Life is really good. We need to remember that and live it to the fullest, even with thin hair, or with-out. I will always feel pangs of regreat for my lost full hair, but today that is all that they are, and they really don’t last for long. My hair has stopped falling out, and my hairline has grown back, (I attribute this to good nutrition), but is still thin. I am grateful for this. I will take what I can.

You sound good Y. You are a gracious lady. Hugs, Rachael Jean


Carly July 17, 2008 at 11:03 am

It is so inspiring, hearing your stories of how you’ve learned to cope with hair loss. I try each an every day to be strong. It’s been a rough road. When it first started happening, I was in my early twenties, and desperately searched for a cure. I tried a few topical formulas marketed to help woman’s hair loss. Some minor success with one, nothing with the others. So I’ve stuck with the one, with which I’ve seen some minor improvement. It’s hard to keep up the application regimen of 3X a day…so I apply it, as often as I can.

Also in my search for a solution, I had a horrible experience with a hair replacement center (a fraudalent one at that), that purely preyed on the insecurities of those who suffer with hair loss, and felt they could took advantage of us, also due to the limited knowledge most of us have in this area when hair loss is first thrust upon us. That was truly a nightmare! Thankfully I paid with a credit card, and IMMEDIATELY stopped payment on this purchase, once I realized what had happened. I luckily did not lose my money…but what I DID lose, was trust in anyone in this industry.

It took years of research, along with some trial and error, to get the more thorough education that I have today, regarding this subject.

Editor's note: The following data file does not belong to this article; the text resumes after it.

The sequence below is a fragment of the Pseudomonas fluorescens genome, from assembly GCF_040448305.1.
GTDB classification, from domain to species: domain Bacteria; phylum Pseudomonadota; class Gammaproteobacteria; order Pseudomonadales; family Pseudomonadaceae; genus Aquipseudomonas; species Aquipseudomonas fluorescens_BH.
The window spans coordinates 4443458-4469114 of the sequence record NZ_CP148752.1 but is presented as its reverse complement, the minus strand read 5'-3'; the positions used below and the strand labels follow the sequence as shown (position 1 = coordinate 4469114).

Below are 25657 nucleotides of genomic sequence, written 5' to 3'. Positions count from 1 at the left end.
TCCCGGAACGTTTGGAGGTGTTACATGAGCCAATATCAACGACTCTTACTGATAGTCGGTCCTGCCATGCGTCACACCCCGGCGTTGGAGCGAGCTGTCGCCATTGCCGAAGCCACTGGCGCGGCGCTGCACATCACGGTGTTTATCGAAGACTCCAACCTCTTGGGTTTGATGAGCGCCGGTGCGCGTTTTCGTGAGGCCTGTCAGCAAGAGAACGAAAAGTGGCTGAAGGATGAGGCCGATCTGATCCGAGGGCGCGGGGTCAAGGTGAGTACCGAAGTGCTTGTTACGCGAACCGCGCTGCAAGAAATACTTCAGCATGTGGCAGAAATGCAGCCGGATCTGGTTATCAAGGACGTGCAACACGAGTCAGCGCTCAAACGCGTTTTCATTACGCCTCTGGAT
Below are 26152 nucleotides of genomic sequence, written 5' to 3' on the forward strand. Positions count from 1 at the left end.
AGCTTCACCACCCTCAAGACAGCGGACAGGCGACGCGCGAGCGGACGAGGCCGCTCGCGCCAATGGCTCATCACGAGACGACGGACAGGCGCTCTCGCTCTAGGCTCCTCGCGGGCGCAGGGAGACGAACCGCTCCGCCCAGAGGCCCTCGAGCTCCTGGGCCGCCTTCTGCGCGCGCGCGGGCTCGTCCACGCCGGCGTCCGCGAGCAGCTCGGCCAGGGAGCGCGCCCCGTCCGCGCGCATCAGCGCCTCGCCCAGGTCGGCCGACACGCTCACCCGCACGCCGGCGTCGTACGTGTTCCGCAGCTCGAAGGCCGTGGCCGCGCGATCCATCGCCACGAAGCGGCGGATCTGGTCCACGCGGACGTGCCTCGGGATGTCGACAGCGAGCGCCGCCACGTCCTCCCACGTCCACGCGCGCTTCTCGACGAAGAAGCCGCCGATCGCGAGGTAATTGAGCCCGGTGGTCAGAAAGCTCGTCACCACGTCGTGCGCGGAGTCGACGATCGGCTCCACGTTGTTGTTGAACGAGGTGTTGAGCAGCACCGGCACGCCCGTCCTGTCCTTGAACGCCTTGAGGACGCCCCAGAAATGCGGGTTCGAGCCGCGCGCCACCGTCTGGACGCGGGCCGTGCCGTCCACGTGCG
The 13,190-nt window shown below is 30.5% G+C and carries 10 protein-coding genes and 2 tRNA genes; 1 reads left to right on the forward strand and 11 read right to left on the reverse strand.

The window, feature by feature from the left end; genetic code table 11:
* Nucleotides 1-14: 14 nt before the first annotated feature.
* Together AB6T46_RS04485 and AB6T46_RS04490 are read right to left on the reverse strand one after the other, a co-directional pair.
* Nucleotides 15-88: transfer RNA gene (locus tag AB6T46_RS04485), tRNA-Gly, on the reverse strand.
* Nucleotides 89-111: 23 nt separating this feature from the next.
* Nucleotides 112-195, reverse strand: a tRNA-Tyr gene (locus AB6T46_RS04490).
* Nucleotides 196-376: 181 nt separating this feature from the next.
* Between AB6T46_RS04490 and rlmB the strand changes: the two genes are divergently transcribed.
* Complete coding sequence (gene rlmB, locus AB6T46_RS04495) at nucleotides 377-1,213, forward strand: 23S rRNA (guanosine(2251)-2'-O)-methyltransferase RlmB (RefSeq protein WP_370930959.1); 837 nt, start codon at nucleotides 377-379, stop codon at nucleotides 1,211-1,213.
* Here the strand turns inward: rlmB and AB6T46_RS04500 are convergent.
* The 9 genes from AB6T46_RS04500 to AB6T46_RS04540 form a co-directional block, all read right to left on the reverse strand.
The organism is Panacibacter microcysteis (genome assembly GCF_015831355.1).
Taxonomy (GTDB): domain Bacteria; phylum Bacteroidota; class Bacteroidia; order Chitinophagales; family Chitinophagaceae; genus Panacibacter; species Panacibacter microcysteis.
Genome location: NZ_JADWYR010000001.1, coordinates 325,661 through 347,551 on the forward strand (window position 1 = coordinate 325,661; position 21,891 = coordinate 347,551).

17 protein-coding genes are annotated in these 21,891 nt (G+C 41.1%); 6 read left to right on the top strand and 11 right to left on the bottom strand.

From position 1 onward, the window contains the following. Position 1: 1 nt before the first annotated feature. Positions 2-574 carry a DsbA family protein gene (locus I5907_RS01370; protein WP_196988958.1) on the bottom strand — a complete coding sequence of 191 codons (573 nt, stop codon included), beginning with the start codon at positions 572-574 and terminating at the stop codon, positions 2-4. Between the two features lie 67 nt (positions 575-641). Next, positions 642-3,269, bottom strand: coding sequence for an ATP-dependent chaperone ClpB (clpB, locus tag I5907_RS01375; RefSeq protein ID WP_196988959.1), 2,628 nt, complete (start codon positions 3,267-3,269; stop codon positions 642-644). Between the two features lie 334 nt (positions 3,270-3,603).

It took a while, but I eventually found a hair replacement center that I can trust, that is honest, and treats me with the respect I deserve. It is the replacement I purchased from them, that gets me through my days. I wish I could be as brave as all of you, and feel good about what I have. Although I do try and appreciate all the good I have in my life, it is still hard to deal with my hair loss. Thank god for this hair replacement…it is what helps me not think about this 24/7. It covers my thinning hair, and looks so natural. I dream about my hair actually looking as good as the replacement does. I try and stay hopeful that something will come out, someday, that can help me achieve this dream.

I’ve heard from the salon I go to, that some clients have had some positive results utilizing the recent technology “laser hair therapy”. I think this will be the next thing I try. I actually considered hair transplant surgery, but just cannot get myself to take the step, and go to another consultation. I did go to one many years ago, and just was not ready to truly consider it. I’ve recently seen this procedure done on tv, and see how painful and difficult it can be, not to mention the results may not be what I expect. That’s alot of money to spend, for all that pain and for the iffy results.

So for now, I just take it day by day. I’m an outgoing people person, so having this happen has been traumatic. But through the purchase of this replacement, I’ve found some peace in my life. The sadness has not permanently gone away…deep down I still wish for something better. But at least, this allows me to live my life, go out in public, and be myself. I am truly grateful for that. I do think about how much worse it could be, if this option had never been invented.

I’m so glad this forum is available…for us to discuss this difficult issue, with others who can understand what we’re going through.


eldorado July 18, 2008 at 9:51 pm

Hi Carly,

My husband had hair transplants when they became popular in the 80’s. They were successful and not painful for him. You need a doctor that specializes in doing them! It is really not a big ordeal.
When they first did this proceedure they used what looked like a ‘hole punch technique’. Although all the hairs grew in very quickly, they were not placed close enough together and lacked a natural look.
His doctor notified him they had perfected a way to fill in in those blank areas with graphs so you didn’t notice the little round circles of hair growing in ‘groups’. It was a great improvement!
I guess it’s been 20 years now and his transplanted hairs are ALL are still there and growing! However, through the years his hairline on the back of his head got lower and lower! So, it’s something that a person might want to plan ahead for (monetarily speaking).
The ‘donor site’ of the patient had to have hair from the lower sides of the back of the head (maybe just guys). I don’t know what is required now.
Well, good luck to you in whatever you decide is right for you. Your attitude is wonderful.

~ Eldorado with T.E!


Karen July 19, 2008 at 9:23 am